As population ages, the number of older adults with cancer is increasing rapidly. Chronological age per se is a poor guide for an oncologist to determine tolerance to cancer treatment. Older adults have been underrepresented in cancer clinical trials, leading to paucity of guidelines to meet the treatment challenges in this population. To evaluate an older adult with cancer, oncologists must understand age-related changes and identify the subset of population who is vulnerable and at risk of cancer treatment toxicity. Comprehensive geriatric assessments focusing on functional status, multimorbidity, nutritional status, cognitive impairment, and psychosocial support help recognize heterogeneity among older adults, leading to individualized approaches toward cancer treatment. The treatment decisions need to be made in collaboration with the patient's values and preferences.
View details for DOI 10.1097/PPO.0000000000000068
View details for PubMedID 25299146
Prognostic stratification in older adults commencing dialysis.
journals of gerontology. Series A, Biological sciences and medical sciences
2014; 69 (8): 1033-1039
Accurate prognostic models could inform treatment decisions for older adults with end-stage renal disease who are considering dialysis and might identify patients more appropriate for conservative care or hospice.In a cohort of patients aged ≥67 years commencing dialysis in the United States between January 1, 2008 and June 30, 2009, we compared the discrimination of three existing instruments (the Liu index; the French Renal Epidemiology and Information Network score; and hospice eligibility criteria) for the prediction of 6-month mortality. We estimated the odds of death associated with each prognostic index using logistic regression with and without adjustment for age. Predictive indices were compared using the concordance ("c")-statistic.Of 44,109 eligible patients, 10,289 (23.3%) died within 6 months of dialysis initiation. The c-statistic for the Liu, Renal Epidemiology and Information Network, hospice eligibility criteria, and combined Liu/hospice eligibility criteria scores without and with age were 0.62/0.65, 0.63/0.66, 0.65/0.68, and 0.68/0.70, respectively. Discrimination was poorer at older ages, especially for the Liu and Renal Epidemiology and Information Network scores. Although sensitivity was poor, a Renal Epidemiology and Information Network score ≥9 or an hospice eligibility criteria ≥3 had relatively high specificity.Existing prognostic indices based on administrative data perform poorly with respect to prediction of 6-month mortality in older patients with end-stage renal disease commencing dialysis.
View details for DOI 10.1093/gerona/glt289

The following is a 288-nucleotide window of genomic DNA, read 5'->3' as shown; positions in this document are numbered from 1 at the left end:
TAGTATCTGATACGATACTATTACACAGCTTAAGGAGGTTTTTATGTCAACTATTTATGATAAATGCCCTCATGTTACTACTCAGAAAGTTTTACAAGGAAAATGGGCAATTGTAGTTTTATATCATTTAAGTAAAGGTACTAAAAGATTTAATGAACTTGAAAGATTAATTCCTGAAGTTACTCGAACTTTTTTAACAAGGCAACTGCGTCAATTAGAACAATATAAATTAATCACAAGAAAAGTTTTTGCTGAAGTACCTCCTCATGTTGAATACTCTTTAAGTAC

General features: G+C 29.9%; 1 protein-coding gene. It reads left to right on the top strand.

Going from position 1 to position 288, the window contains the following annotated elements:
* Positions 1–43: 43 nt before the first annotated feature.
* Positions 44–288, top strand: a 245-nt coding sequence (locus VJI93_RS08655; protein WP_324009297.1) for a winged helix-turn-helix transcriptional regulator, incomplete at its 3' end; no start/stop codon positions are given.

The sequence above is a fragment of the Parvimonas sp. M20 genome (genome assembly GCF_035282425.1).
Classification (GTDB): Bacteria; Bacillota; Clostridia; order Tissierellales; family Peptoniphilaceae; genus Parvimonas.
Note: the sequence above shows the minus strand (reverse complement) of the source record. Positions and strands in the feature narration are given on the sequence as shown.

View details for PubMedID 24482541
- Raising the Bar for the Care of Seriously Ill Patients: Results of a National Survey to Define Essential Palliative Care Competencies for Medical Students and Residents ACADEMIC MEDICINE 2014; 89 (7): 1024-1031
Position statement on interdisciplinary team training in geriatrics: an essential component of quality health care for older adults.
Journal of the American Geriatrics Society
2014; 62 (5): 961-965
Interdisciplinary team training (IDT) is an important component of ensuring quality geriatric care delivery, which can be complex and time intensive, requiring coordination of many medical, psychosocial, and therapeutic interventions and professionals. The Partnership for Health in Aging (PHA), a loose coalition of more than 30 organizations representing healthcare professionals who care for older adults supported by the American Geriatrics Society, identified IDT training in geriatrics as a priority area in addressing the geriatrics workforce shortage described in the 2008 Institute of Medicine report, Retooling for An Aging America: Building the Health Care Workforce. A PHA Workgroup on Interdisciplinary Team Training in Geriatrics was convened to review the literature focused on geriatrics IDT training and to develop a position statement that would inform and influence groups involved in the development and expansion of academic and continuing education programs in IDT training, including professional associations, credentialing and licensing bodies, accreditation organizations, and university administrators. There are significant challenges to expanding the development and implementation of geriatrics IDT training for health professionals, and such training will be successful only with substantial and sustained advocacy from the above professional groups.